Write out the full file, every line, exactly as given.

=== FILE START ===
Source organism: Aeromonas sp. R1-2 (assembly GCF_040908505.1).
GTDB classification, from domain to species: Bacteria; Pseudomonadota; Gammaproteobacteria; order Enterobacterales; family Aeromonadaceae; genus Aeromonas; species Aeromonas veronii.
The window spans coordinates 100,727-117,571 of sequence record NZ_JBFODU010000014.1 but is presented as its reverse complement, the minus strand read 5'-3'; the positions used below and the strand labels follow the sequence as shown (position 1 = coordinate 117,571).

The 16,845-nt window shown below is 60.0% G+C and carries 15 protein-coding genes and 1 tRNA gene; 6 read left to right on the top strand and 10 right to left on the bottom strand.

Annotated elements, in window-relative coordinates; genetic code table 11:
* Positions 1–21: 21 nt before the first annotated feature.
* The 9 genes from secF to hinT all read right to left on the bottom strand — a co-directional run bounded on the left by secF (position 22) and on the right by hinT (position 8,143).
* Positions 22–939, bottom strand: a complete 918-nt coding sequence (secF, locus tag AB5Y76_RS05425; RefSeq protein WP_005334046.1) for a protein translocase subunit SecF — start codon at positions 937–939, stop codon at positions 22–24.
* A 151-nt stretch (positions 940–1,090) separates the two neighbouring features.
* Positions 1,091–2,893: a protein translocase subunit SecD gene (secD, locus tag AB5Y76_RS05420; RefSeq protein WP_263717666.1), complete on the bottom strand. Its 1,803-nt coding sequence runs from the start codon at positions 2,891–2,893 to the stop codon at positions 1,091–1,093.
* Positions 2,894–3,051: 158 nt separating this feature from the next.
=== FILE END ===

Source organism: Aeromonas sp. R1-2 (assembly GCF_040908505.1).
GTDB classification, from domain to species: Bacteria; Pseudomonadota; Gammaproteobacteria; order Enterobacterales; family Aeromonadaceae; genus Aeromonas; species Aeromonas veronii.
The window spans coordinates 100,727-117,571 of sequence record NZ_JBFODU010000014.1 but is presented as its reverse complement, the minus strand read 5'-3'; the positions used below and the strand labels follow the sequence as shown (position 1 = coordinate 117,571).

The 16,845-nt window shown below is 60.0% G+C and carries 15 protein-coding genes and 1 tRNA gene; 6 read left to right on the top strand and 10 right to left on the bottom strand.

Annotated elements, in window-relative coordinates; genetic code table 11:
* Positions 1–21: 21 nt before the first annotated feature.
* The 9 genes from secF to hinT all read right to left on the bottom strand — a co-directional run bounded on the left by secF (position 22) and on the right by hinT (position 8,143).
* Positions 22–939, bottom strand: a complete 918-nt coding sequence (secF, locus tag AB5Y76_RS05425; RefSeq protein WP_005334046.1) for a protein translocase subunit SecF — start codon at positions 937–939, stop codon at positions 22–24.
* A 151-nt stretch (positions 940–1,090) separates the two neighbouring features.
* Positions 1,091–2,893: a protein translocase subunit SecD gene (secD, locus tag AB5Y76_RS05420; RefSeq protein WP_263717666.1), complete on the bottom strand. Its 1,803-nt coding sequence runs from the start codon at positions 2,891–2,893 to the stop codon at positions 1,091–1,093.
* Positions 2,894–3,051: 158 nt separating this feature from the next.